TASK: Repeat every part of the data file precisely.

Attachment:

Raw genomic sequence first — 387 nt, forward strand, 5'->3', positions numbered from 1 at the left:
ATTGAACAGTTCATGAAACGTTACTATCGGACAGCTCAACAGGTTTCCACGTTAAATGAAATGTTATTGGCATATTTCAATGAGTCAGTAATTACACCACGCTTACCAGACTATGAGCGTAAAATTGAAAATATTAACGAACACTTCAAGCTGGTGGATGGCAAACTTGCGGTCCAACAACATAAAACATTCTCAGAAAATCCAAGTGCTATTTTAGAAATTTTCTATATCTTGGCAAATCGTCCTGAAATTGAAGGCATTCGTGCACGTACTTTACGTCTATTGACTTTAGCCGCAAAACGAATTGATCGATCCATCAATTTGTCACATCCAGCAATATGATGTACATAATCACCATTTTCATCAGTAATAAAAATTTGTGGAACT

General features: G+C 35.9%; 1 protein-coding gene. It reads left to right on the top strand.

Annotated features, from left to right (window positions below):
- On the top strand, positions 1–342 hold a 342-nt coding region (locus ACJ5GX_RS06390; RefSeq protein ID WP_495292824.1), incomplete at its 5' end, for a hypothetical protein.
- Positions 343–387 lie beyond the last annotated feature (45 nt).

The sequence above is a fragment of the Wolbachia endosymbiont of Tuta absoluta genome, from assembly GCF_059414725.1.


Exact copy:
Raw genomic sequence first — 387 nt, forward strand, 5'->3', positions numbered from 1 at the left:
ATTGAACAGTTCATGAAACGTTACTATCGGACAGCTCAACAGGTTTCCACGTTAAATGAAATGTTATTGGCATATTTCAATGAGTCAGTAATTACACCACGCTTACCAGACTATGAGCGTAAAATTGAAAATATTAACGAACACTTCAAGCTGGTGGATGGCAAACTTGCGGTCCAACAACATAAAACATTCTCAGAAAATCCAAGTGCTATTTTAGAAATTTTCTATATCTTGGCAAATCGTCCTGAAATTGAAGGCATTCGTGCACGTACTTTACGTCTATTGACTTTAGCCGCAAAACGAATTGATCGATCCATCAATTTGTCACATCCAGCAATATGATGTACATAATCACCATTTTCATCAGTAATAAAAATTTGTGGAACT

General features: G+C 35.9%; 1 protein-coding gene. It reads left to right on the top strand.

Annotated features, from left to right (window positions below):
- On the top strand, positions 1–342 hold a 342-nt coding region (locus ACJ5GX_RS06390; RefSeq protein ID WP_495292824.1), incomplete at its 5' end, for a hypothetical protein.
- Positions 343–387 lie beyond the last annotated feature (45 nt).

The sequence above is a fragment of the Wolbachia endosymbiont of Tuta absoluta genome, from assembly GCF_059414725.1.